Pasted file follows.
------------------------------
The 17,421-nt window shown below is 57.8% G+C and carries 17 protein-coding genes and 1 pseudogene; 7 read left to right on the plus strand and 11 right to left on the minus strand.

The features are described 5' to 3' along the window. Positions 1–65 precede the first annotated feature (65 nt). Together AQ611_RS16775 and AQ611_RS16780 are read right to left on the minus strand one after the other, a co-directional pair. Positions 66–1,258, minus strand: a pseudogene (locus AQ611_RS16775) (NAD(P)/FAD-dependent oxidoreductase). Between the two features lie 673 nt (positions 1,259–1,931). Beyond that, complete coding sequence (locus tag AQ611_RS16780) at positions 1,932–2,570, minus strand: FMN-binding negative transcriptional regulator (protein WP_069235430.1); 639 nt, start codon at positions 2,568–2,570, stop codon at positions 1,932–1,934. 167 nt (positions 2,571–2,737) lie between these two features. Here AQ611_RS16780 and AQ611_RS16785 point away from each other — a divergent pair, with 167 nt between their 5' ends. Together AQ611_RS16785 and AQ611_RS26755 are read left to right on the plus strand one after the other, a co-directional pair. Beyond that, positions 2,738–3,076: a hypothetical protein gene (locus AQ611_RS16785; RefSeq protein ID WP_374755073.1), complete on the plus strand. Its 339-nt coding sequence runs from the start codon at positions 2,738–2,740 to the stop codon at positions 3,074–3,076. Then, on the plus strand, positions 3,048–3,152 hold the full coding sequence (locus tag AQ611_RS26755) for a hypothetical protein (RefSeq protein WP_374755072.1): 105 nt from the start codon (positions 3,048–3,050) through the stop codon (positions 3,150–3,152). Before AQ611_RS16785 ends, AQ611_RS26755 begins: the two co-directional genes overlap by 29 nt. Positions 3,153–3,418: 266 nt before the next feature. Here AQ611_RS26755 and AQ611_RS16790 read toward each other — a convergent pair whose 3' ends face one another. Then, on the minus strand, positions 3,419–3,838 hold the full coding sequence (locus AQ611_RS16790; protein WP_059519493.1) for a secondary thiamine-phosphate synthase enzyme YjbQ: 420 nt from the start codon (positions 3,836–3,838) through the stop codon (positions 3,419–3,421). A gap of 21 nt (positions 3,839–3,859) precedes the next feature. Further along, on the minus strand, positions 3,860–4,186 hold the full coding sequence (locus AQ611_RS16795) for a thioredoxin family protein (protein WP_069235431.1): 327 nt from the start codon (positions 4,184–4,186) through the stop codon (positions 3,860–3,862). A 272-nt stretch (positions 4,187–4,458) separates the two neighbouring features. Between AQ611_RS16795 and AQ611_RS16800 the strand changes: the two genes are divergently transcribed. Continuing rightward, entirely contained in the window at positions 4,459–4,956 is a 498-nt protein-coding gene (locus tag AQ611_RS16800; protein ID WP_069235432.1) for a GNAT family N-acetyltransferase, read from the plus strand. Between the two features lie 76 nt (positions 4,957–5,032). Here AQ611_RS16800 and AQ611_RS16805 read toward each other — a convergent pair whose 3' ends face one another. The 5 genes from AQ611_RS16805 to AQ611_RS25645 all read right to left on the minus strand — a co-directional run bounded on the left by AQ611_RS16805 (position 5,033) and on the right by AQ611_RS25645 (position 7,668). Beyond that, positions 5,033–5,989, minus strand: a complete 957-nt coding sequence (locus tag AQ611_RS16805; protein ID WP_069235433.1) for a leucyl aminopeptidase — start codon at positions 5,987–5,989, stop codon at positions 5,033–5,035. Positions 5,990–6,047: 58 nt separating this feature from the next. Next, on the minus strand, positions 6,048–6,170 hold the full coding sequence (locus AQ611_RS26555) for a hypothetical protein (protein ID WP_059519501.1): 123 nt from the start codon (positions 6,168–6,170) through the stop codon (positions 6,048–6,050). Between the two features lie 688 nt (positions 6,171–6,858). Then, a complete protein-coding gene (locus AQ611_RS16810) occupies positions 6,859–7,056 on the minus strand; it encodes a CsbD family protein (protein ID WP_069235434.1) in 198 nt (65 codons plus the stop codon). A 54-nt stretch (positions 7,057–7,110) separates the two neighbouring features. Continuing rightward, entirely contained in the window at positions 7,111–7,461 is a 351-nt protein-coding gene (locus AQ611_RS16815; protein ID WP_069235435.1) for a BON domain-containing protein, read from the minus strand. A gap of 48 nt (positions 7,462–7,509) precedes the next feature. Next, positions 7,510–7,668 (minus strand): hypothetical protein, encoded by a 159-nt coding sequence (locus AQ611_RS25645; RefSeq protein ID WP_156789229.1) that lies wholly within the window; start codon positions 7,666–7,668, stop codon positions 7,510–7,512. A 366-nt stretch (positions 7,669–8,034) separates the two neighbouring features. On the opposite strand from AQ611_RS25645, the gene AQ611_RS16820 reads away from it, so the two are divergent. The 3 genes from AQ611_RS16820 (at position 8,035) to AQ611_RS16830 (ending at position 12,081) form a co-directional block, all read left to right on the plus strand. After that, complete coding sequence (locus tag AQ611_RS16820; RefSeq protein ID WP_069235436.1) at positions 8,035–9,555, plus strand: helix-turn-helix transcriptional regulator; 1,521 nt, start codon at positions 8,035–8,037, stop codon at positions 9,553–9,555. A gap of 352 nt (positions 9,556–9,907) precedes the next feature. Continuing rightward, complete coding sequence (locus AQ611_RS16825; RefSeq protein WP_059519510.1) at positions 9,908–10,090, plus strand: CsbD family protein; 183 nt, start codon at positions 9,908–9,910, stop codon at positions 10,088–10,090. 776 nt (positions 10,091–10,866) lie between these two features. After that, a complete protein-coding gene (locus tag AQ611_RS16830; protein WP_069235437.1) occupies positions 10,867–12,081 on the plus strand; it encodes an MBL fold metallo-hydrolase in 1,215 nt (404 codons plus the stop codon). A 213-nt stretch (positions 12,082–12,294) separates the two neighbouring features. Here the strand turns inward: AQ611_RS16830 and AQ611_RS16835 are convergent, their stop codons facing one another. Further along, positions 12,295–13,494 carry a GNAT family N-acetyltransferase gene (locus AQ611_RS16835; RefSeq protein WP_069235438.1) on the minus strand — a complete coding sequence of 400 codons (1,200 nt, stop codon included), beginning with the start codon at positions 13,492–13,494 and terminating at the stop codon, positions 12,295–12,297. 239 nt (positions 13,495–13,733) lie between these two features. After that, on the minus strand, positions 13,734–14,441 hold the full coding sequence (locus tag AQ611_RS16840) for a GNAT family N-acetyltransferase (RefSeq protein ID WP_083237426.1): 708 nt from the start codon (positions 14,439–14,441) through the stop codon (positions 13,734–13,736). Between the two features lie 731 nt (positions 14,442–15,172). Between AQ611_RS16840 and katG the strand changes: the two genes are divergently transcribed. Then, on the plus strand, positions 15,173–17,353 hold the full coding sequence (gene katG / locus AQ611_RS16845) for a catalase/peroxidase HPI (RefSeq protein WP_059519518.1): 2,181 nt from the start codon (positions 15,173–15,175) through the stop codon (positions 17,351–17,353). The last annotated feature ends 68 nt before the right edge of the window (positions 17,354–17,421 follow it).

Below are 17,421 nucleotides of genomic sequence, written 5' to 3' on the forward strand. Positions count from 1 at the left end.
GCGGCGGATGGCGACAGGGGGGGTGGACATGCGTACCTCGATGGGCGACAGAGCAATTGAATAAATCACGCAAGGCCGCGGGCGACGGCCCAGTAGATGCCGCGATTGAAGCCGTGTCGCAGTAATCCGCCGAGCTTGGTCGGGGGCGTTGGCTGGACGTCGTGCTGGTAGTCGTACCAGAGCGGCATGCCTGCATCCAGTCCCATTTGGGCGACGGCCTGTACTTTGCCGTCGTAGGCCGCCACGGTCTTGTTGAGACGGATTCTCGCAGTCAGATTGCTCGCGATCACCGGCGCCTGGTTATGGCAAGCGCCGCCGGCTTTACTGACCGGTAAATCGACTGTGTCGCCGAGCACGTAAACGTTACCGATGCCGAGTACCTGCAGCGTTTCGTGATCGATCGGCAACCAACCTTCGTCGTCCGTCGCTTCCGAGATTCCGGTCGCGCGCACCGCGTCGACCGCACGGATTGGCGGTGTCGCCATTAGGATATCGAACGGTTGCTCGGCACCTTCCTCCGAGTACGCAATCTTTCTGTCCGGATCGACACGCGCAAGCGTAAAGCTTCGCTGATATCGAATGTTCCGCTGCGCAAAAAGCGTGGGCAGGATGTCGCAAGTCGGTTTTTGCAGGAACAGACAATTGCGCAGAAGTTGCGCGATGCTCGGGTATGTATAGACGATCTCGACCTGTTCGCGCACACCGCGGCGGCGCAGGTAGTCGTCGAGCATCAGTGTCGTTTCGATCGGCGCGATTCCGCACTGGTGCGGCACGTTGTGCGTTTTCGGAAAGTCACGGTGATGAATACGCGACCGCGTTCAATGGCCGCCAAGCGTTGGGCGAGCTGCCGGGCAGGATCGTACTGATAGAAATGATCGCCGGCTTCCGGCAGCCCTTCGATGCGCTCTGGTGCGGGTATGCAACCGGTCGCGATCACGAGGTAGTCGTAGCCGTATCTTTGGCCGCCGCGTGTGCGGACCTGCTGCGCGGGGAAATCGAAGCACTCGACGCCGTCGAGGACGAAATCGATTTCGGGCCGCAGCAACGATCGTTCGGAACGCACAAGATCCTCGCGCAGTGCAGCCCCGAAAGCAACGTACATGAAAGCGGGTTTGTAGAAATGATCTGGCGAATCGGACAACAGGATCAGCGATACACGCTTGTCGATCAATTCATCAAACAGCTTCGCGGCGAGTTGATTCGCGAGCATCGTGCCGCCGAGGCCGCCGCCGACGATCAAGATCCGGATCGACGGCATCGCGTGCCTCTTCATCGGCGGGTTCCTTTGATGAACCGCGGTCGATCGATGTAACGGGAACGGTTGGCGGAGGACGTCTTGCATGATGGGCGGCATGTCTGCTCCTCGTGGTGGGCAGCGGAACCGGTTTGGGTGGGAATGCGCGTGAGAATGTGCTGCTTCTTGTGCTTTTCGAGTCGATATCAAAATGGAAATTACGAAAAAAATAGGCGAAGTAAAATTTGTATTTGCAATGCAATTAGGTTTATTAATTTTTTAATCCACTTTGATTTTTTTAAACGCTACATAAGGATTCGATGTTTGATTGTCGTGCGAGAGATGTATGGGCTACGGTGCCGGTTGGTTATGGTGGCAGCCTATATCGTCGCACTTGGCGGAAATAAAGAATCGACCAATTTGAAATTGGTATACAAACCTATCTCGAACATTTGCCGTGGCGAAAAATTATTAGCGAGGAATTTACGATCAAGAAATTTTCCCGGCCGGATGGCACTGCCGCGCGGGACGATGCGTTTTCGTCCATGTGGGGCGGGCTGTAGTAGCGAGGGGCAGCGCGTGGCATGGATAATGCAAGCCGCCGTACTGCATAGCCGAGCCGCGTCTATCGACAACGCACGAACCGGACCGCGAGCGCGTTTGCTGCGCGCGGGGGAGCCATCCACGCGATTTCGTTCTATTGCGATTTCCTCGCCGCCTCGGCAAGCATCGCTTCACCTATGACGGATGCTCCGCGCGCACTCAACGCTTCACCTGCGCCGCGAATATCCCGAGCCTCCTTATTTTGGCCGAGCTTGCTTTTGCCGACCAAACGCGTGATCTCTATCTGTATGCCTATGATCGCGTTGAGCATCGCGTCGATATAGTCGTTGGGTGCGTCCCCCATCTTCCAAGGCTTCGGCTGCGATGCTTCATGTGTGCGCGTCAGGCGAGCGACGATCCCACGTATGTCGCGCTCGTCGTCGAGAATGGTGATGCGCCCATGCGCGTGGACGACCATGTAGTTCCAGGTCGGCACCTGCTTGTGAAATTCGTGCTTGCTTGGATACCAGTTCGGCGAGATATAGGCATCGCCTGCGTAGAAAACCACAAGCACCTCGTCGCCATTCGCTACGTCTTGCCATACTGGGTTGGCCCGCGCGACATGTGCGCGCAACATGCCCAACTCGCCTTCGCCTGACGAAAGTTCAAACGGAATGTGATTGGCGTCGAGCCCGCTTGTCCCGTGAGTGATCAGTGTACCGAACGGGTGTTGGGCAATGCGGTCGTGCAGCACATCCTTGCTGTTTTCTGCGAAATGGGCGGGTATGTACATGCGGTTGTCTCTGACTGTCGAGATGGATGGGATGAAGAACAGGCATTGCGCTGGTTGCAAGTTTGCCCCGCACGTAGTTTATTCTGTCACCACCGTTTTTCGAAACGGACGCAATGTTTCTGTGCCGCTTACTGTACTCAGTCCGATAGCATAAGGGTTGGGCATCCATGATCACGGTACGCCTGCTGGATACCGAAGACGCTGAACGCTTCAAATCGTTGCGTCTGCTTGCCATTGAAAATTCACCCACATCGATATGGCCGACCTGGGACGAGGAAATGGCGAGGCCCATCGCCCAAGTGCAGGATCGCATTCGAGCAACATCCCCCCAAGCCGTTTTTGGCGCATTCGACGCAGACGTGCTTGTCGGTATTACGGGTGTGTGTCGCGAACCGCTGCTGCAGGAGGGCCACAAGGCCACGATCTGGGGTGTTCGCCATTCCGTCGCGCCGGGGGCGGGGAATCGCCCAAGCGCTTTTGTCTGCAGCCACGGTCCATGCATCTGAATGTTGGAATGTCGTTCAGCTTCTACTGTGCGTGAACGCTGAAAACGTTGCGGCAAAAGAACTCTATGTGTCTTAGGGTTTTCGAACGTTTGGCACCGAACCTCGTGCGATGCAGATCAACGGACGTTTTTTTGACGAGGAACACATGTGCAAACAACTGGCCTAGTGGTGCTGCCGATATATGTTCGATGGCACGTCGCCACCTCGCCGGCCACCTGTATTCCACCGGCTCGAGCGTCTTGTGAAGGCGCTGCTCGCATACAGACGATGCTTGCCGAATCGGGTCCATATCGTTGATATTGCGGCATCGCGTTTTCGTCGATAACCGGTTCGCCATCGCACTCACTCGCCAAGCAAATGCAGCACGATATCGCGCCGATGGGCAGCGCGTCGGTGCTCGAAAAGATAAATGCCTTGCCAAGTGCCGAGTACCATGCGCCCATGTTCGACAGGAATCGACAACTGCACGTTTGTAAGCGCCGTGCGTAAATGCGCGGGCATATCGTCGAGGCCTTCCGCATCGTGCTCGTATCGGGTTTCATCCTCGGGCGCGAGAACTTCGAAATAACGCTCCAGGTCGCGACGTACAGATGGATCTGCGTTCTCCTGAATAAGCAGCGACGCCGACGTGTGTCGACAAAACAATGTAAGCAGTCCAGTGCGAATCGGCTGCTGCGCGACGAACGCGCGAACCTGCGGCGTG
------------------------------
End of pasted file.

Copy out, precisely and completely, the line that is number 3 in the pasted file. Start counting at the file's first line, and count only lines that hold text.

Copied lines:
Below are 17,421 nucleotides of genomic sequence, written 5' to 3' on the forward strand. Positions count from 1 at the left end.